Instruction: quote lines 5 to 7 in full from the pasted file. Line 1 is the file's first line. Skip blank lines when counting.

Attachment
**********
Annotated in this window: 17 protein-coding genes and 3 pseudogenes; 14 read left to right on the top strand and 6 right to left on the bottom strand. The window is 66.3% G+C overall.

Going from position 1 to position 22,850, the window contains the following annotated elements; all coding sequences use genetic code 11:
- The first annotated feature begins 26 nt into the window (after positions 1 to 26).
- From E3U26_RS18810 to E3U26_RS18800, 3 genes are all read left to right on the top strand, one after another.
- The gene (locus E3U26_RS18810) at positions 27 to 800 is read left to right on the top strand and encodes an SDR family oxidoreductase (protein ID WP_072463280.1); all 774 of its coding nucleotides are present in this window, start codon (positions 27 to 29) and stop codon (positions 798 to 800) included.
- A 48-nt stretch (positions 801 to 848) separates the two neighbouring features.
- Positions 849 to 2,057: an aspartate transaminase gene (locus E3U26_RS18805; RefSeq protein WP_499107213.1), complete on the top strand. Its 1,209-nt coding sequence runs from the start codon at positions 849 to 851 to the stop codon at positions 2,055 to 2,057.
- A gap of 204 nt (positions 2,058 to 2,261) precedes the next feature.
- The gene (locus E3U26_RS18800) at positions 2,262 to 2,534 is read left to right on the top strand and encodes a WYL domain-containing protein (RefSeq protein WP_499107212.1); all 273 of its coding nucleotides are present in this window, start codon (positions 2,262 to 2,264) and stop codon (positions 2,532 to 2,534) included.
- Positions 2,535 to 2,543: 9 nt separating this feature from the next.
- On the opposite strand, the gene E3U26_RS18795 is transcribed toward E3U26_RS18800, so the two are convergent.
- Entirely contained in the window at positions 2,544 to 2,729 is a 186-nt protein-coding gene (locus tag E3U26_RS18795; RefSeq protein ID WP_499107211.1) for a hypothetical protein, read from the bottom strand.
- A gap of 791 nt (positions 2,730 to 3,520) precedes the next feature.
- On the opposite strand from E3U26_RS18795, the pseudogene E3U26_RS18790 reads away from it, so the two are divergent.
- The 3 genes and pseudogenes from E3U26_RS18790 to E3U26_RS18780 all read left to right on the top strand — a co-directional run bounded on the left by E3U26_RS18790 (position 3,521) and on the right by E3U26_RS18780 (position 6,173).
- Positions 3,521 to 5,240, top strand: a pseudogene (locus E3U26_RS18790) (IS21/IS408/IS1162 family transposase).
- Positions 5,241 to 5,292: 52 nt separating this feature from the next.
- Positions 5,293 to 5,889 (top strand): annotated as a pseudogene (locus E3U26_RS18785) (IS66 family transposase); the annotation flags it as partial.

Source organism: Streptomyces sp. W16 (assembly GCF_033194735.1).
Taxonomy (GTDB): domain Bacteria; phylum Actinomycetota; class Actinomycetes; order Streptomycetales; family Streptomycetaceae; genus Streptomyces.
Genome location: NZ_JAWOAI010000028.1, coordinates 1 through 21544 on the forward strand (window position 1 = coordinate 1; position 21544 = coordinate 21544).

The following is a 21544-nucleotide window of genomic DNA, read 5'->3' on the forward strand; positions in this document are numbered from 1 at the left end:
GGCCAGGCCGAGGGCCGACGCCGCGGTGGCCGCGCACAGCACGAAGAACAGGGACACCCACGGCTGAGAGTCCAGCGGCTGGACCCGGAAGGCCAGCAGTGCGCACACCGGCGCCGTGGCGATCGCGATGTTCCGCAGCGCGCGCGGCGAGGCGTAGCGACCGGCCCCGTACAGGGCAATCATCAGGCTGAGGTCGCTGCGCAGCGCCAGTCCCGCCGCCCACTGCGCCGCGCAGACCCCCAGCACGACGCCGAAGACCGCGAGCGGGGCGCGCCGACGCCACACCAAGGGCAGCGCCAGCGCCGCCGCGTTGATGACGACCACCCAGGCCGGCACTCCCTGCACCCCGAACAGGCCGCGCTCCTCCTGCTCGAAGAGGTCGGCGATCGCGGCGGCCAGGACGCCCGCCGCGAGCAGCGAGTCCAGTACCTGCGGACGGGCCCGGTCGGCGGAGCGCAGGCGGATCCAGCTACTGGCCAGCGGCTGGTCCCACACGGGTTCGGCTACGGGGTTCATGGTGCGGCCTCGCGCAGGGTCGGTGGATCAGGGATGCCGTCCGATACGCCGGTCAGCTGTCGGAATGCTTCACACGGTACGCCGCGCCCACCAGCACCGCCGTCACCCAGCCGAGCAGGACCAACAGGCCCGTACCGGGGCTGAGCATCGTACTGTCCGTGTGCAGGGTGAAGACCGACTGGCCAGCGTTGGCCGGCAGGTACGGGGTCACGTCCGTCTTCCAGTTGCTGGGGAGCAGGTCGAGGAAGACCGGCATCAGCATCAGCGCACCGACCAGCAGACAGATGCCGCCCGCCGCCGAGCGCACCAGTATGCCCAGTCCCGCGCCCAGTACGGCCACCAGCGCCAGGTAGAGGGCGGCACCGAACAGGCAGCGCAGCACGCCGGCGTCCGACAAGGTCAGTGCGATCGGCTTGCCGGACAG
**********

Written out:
- The gene (locus E3U26_RS18810) at positions 27 to 800 is read left to right on the top strand and encodes an SDR family oxidoreductase (protein ID WP_072463280.1); all 774 of its coding nucleotides are present in this window, start codon (positions 27 to 29) and stop codon (positions 798 to 800) included.
- A 48-nt stretch (positions 801 to 848) separates the two neighbouring features.
- Positions 849 to 2,057: an aspartate transaminase gene (locus E3U26_RS18805; RefSeq protein WP_499107213.1), complete on the top strand. Its 1,209-nt coding sequence runs from the start codon at positions 849 to 851 to the stop codon at positions 2,055 to 2,057.